Juliet Blackwell said...

So says she of the 3:18 comment! Good morning, princess--hope you got enough sleep!

Ali Hawke said...

As someone who is unable to have children, I find it offensive that you imply I am selfish because I can't sacrifice for my child. I have read this blog for a long time, but I unsubscribed today because of this post.

Juliet Blackwell said...

Ali, did you read the paragraph after that, where I said that other non-parental examples abound? And the part where I said parenthood was an "obvious example", by which I meant to imply that it was not the ONLY example? Really, I was just trying to come up with a common example of everyday sacrifice, and I certainly never meant to imply that otherwise one is selfish. I apologize, sincerely, if I gave you or anyone else that impression.

And I hope you don't punish the other excellent authors on this blog for my clumsy prose. Blackball me, but keep the others!

Mario said...

You had to read Ayn Rand? That alone is a sacrifice for your art. Ugh. You have my sympathies. I found that Atlas Shrugged has the perfect heft for smashing roaches.

Sophie Littlefield said...

great examples, all. I too struggled with Rand - I put her down after a few pages and never picked her up again. I think you are absolutely right about the many people who work for the greater good with no hope of monetary remuneration (hope i got that word right, it's one of my hard-to-remember ones)...I will redouble my efforts to appreciate their sacrifices.

And parenting *is* a good example though, as you say, far from the only one. My sister - who is not a parent herself but who has been helping me raise my kids since she was born - is constantly doing selfless things for them; I think she and they are richer for it.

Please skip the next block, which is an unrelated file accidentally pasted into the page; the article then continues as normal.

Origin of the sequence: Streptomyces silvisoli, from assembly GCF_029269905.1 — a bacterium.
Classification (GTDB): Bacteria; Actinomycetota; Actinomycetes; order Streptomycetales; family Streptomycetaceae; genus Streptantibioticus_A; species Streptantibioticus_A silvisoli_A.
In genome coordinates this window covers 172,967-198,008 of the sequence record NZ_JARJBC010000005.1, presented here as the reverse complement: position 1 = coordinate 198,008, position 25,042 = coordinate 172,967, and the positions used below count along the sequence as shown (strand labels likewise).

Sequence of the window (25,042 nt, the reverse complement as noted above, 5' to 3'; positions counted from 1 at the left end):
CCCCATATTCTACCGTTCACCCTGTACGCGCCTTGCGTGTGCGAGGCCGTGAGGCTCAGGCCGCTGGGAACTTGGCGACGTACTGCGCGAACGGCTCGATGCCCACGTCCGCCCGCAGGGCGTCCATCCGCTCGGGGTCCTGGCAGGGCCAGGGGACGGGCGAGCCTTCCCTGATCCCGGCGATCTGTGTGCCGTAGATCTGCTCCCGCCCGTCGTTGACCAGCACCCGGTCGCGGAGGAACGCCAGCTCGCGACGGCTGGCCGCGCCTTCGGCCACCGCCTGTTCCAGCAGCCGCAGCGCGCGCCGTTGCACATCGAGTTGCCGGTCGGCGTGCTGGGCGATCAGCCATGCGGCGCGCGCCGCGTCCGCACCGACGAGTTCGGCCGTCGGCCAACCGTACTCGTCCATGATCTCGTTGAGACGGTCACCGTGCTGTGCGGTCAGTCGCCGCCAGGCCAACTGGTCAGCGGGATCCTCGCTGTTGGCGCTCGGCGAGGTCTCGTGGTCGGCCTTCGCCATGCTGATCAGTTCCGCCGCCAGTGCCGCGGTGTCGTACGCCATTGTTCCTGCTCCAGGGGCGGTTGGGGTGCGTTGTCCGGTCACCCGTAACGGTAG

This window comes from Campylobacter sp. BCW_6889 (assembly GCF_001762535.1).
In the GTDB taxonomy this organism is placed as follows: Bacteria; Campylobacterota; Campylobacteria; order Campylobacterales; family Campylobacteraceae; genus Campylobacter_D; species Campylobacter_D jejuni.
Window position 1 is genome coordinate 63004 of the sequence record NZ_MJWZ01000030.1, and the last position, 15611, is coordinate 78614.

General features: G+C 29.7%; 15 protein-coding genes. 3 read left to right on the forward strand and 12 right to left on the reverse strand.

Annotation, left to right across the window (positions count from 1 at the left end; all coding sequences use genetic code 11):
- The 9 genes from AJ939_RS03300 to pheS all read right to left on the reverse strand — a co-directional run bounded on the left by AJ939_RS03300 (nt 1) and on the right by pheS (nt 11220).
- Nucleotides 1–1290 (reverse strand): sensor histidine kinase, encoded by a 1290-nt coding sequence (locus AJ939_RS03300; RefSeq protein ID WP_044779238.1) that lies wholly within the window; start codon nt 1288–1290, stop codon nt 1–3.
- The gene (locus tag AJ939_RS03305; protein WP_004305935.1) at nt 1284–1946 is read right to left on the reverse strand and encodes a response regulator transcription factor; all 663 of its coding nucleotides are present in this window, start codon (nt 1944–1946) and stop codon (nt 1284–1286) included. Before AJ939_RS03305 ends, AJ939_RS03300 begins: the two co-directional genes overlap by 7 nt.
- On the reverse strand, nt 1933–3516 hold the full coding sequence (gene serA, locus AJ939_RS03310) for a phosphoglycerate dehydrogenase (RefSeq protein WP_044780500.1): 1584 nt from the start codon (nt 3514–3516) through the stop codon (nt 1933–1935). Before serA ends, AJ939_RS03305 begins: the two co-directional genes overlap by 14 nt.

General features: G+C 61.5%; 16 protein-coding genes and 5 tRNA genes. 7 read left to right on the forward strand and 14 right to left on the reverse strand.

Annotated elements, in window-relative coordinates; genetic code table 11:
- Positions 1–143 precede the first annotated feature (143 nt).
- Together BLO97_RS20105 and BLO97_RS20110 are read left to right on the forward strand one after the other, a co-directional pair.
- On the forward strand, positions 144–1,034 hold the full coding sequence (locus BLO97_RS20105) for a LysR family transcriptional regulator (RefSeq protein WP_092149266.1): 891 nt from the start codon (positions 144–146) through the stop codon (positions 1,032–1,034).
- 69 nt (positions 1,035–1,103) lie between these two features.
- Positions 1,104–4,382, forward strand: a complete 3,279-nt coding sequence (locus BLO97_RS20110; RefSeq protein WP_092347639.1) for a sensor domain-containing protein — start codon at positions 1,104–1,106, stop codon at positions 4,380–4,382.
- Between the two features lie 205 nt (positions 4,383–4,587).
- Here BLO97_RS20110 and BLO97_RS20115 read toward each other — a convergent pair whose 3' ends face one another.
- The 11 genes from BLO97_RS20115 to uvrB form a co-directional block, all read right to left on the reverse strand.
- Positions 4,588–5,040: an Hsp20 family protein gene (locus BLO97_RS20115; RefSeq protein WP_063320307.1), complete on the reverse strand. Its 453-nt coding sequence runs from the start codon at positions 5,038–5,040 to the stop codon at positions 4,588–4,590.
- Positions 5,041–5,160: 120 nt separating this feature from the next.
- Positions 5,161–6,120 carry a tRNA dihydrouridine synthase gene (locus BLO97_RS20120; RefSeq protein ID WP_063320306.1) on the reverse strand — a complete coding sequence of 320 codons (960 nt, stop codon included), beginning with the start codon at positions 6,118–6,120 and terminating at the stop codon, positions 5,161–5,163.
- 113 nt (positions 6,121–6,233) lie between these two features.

mechelle said...

I am brand new to this blog but I have to say that I love it!! I love the fact that when I first tune in the subject is sacrifice! My opinion on sacrifice.....when in its true form...it really doesn't feel like a sacrifice at all...be it an author or parent or any type of public service...it's for the love of a craft...a person...a purpose or a cause....so to some of us..."sacrifice" doesn't even compute...it's a way of life =)

Juliet Blackwell said...

I love that, Mechelle. Just imagine if everyone lived their life that way! And Mario, great use for Atlas Shrugged. The best, as far as I'm concerned. And Sophie, I couldn't agree more: my friend helped me to raise my boy, and though she's not a biological parent she's no stranger to sacrifice, that's for sure. Your kids are lucky to have a number of interested, invested adults in her life. It takes a village...

Ingrid said...